Yeah, remind me all the questions there. Because there’s a lot, like we can take up all of our time just on that conversation. Look, I think in a, in a big broad term, social selling is about brand awareness. It’s, it’s a communication channel. It’s a networking tool. Gosh, remember when we used to call these things, social networks, not social media. It’s, it’s a networking tool. What it shouldn’t be, is a substitution for spam email. And that’s what most people have started using it for. There’s all these automation tools that are technically break the LinkedIn terms and services. However, there’s lots of companies out there that have it. And what that means, I mean, gosh, Christian, you and I, before we press record, we were chatting a little bit about this, what it means is that we get, they’ll put a bunch of people into a list, they’ll set up a sequence with it, and it’ll fire off. And most of the time, what people perceive social selling is send you a cold connection request, send a message and tell them how awesome I am and ask for a meeting. It’s a two-step process. What it should be, is engaging with people, sharing valuable content that does three things. It’s got to educate, it’s got to entertain, and it’s got to engage. And if it doesn’t, educate, entertain and engage, your audience isn’t going to care about it anyway. But we’ve got to be doing those two things, we have to share content, and we have to engage with our audience. And I know there’s a there’s a bunch of questions in there. But here’s really where I think it’s it’s so important for companies, and especially the C suite, who traditionally have just not had time for LinkedIn. Number one, I was just… we were recording our show. And we’re talking about employee advocacy and recruiting. And Macadam, who out of Belgium, who was our guest, was sharing that he had a workshop for eight people that were CXOs. And it was going to be on LinkedIn. And he said six of them said, Why am I worried about LinkedIn, I’m not looking for a job. So if you’re in a C suite, or your head of marketing, and you’re thinking that, hey, this LinkedIn thing is all about resumes or job searching. Look, LinkedIn is about recruiting. And now there’s a lot of companies out there right now that are struggling with recruiting and filling seats. If your CEO or someone on your C suite is not consistently on LinkedIn, creating content, sharing about the business, you know, interviewing employees, have your employees on your LinkedIn accounts, have an employee sharing each other’s posts, and demonstrating what your culture is of your company. And you’re going to be picking up the bottom of the barrel employees. LinkedIn, the social MSA, the social selling, the selling part is you’re selling your company to new employees. You’re selling your company to new customers, you’re selling your company to your existing employees for retention, you’re selling it to your existing customers for renewals, and deeper wallet share. All of this is about creating a culture of your business that people want to be around.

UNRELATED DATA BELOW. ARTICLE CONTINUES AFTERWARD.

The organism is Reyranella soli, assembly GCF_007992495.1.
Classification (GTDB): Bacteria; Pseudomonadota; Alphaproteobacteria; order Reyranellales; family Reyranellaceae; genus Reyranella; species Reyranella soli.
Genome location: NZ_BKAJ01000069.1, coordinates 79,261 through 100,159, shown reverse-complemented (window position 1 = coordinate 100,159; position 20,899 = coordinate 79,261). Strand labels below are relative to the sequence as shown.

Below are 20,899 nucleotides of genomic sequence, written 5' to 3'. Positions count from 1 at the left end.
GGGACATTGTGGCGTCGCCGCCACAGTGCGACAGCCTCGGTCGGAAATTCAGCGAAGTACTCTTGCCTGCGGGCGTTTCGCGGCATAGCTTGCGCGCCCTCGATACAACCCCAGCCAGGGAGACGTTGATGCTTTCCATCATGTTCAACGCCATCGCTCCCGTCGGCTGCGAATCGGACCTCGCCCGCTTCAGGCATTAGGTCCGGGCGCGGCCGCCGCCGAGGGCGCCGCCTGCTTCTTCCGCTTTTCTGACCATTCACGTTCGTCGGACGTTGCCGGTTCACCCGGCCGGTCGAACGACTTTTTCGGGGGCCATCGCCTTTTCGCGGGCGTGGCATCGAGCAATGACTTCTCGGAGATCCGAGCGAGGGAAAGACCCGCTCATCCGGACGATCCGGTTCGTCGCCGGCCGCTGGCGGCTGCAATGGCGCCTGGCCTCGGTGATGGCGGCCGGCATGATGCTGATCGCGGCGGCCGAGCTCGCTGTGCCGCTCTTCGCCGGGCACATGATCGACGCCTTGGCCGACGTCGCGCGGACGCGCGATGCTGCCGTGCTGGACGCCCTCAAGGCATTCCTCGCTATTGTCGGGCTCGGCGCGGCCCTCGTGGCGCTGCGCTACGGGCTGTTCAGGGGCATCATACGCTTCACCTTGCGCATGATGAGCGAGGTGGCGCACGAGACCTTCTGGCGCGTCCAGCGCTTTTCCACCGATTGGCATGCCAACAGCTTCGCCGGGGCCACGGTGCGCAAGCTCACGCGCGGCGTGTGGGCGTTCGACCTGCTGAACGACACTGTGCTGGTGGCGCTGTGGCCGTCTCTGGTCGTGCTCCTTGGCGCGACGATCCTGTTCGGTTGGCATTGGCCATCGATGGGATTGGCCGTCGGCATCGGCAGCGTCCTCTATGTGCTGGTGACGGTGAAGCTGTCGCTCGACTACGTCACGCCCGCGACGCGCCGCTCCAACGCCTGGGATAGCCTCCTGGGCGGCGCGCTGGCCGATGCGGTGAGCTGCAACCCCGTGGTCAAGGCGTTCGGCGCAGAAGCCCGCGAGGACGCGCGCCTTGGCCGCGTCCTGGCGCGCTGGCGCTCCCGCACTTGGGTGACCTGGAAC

Christian Klepp  10:19

I mean, you know, what you brought up in the past couple of minutes, also speaks volumes to the issue of filling that trust gap. Right. Yeah. And also about, like, you know, you brought up recruiting, and that’s such a pertinent topic. I mean, I’m sure you guys are facing the same problem on your side of the fence. But um, they just announced in the news today that certain cities in Canada have to reduce the number of flights to the United States, because they just don’t have enough people. Right, to work at flights, to work at the airports. I mean, this is this is a problem that’s been going on for three years now, thanks to COVID. But, and that problem hasn’t gone away, and all that everything’s reopened.

Brandon Lee  11:03

Yeah, I think like social should be viewed as the tool that is differentiating you from the rest of your competition. I mean, we’re in 2023. And there’s a lot of companies that use it really, really well. But the reality is, most companies still don’t, they don’t have a comprehensive plan around using social media for communicating with the world. Again, that could be with the new employees, it could be with existing clients, it could be with new clients. But in 2023, if you’re not using this strategically, for all of those key areas of your business, you’re missing out on what’s probably the most cost effective, and most effective tool that you can use. And it just takes a little bit of thought, energy, focus, systems, just like any other area of your business, it’s no different. It just needs our attention. And I think the key there is getting the C suite out of thinking that LinkedIn is for resumes, and resumes only.